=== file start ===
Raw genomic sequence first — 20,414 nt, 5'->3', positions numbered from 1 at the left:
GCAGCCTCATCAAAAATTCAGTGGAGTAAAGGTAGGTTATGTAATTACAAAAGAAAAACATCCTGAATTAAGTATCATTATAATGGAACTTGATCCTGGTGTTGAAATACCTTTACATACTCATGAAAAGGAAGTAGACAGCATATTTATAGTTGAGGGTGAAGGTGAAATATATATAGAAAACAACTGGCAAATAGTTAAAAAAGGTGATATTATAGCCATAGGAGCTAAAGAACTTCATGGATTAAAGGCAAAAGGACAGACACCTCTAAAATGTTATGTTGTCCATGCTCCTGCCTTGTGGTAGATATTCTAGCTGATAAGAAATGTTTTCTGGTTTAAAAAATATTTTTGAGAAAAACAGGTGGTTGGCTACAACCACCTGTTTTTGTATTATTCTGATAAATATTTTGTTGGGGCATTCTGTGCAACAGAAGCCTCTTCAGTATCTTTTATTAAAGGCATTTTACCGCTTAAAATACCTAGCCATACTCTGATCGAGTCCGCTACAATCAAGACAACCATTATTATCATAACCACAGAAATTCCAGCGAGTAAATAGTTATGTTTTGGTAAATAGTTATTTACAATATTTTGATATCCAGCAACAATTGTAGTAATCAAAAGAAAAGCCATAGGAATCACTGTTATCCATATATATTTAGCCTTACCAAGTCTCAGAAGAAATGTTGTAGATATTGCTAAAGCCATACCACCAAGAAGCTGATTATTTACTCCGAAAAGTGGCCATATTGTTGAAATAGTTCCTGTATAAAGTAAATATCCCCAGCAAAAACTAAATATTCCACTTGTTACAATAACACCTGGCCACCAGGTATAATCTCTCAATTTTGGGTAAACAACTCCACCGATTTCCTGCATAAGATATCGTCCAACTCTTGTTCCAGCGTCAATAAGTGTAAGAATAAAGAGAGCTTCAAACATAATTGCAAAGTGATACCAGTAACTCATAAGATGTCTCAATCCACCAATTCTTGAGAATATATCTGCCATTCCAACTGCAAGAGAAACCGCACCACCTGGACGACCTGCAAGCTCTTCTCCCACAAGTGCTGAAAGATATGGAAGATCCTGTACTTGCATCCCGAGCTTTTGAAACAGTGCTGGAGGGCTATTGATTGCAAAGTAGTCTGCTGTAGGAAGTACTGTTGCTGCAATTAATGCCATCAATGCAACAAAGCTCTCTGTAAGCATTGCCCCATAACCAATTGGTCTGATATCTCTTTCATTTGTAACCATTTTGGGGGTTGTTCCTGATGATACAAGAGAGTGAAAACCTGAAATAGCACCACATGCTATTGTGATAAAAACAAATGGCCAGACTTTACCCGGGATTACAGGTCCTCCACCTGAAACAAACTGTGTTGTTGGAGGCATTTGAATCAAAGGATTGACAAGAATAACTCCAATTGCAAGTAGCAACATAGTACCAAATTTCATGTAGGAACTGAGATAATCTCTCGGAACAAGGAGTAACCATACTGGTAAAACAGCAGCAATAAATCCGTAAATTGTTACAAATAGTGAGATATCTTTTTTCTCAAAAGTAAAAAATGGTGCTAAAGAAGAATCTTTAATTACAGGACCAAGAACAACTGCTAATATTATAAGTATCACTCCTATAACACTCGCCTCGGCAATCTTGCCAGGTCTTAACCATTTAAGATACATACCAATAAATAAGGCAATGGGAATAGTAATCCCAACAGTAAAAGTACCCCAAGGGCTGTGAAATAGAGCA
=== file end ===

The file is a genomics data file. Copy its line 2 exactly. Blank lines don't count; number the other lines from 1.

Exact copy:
GCAGCCTCATCAAAAATTCAGTGGAGTAAAGGTAGGTTATGTAATTACAAAAGAAAAACATCCTGAATTAAGTATCATTATAATGGAACTTGATCCTGGTGTTGAAATACCTTTACATACTCATGAAAAGGAAGTAGACAGCATATTTATAGTTGAGGGTGAAGGTGAAATATATATAGAAAACAACTGGCAAATAGTTAAAAAAGGTGATATTATAGCCATAGGAGCTAAAGAACTTCATGGATTAAAGGCAAAAGGACAGACACCTCTAAAATGTTATGTTGTCCATGCTCCTGCCTTGTGGTAGATATTCTAGCTGATAAGAAATGTTTTCTGGTTTAAAAAATATTTTTGAGAAAAACAGGTGGTTGGCTACAACCACCTGTTTTTGTATTATTCTGATAAATATTTTGTTGGGGCATTCTGTGCAACAGAAGCCTCTTCAGTATCTTTTATTAAAGGCATTTTACCGCTTAAAATACCTAGCCATACTCTGATCGAGTCCGCTACAATCAAGACAACCATTATTATCATAACCACAGAAATTCCAGCGAGTAAATAGTTATGTTTTGGTAAATAGTTATTTACAATATTTTGATATCCAGCAACAATTGTAGTAATCAAAAGAAAAGCCATAGGAATCACTGTTATCCATATATATTTAGCCTTACCAAGTCTCAGAAGAAATGTTGTAGATATTGCTAAAGCCATACCACCAAGAAGCTGATTATTTACTCCGAAAAGTGGCCATATTGTTGAAATAGTTCCTGTATAAAGTAAATATCCCCAGCAAAAACTAAATATTCCACTTGTTACAATAACACCTGGCCACCAGGTATAATCTCTCAATTTTGGGTAAACAACTCCACCGATTTCCTGCATAAGATATCGTCCAACTCTTGTTCCAGCGTCAATAAGTGTAAGAATAAAGAGAGCTTCAAACATAATTGCAAAGTGATACCAGTAACTCATAAGATGTCTCAATCCACCAATTCTTGAGAATATATCTGCCATTCCAACTGCAAGAGAAACCGCACCACCTGGACGACCTGCAAGCTCTTCTCCCACAAGTGCTGAAAGATATGGAAGATCCTGTACTTGCATCCCGAGCTTTTGAAACAGTGCTGGAGGGCTATTGATTGCAAAGTAGTCTGCTGTAGGAAGTACTGTTGCTGCAATTAATGCCATCAATGCAACAAAGCTCTCTGTAAGCATTGCCCCATAACCAATTGGTCTGATATCTCTTTCATTTGTAACCATTTTGGGGGTTGTTCCTGATGATACAAGAGAGTGAAAACCTGAAATAGCACCACATGCTATTGTGATAAAAACAAATGGCCAGACTTTACCCGGGATTACAGGTCCTCCACCTGAAACAAACTGTGTTGTTGGAGGCATTTGAATCAAAGGATTGACAAGAATAACTCCAATTGCAAGTAGCAACATAGTACCAAATTTCATGTAGGAACTGAGATAATCTCTCGGAACAAGGAGTAACCATACTGGTAAAACAGCAGCAATAAATCCGTAAATTGTTACAAATAGTGAGATATCTTTTTTCTCAAAAGTAAAAAATGGTGCTAAAGAAGAATCTTTAATTACAGGACCAAGAACAACTGCTAATATTATAAGTATCACTCCTATAACACTCGCCTCGGCAATCTTGCCAGGTCTTAACCATTTAAGATACATACCAATAAATAAGGCAATGGGAATAGTAATCCCAACAGTAAAAGTACCCCAAGGGCTGTGAAATAGAGCA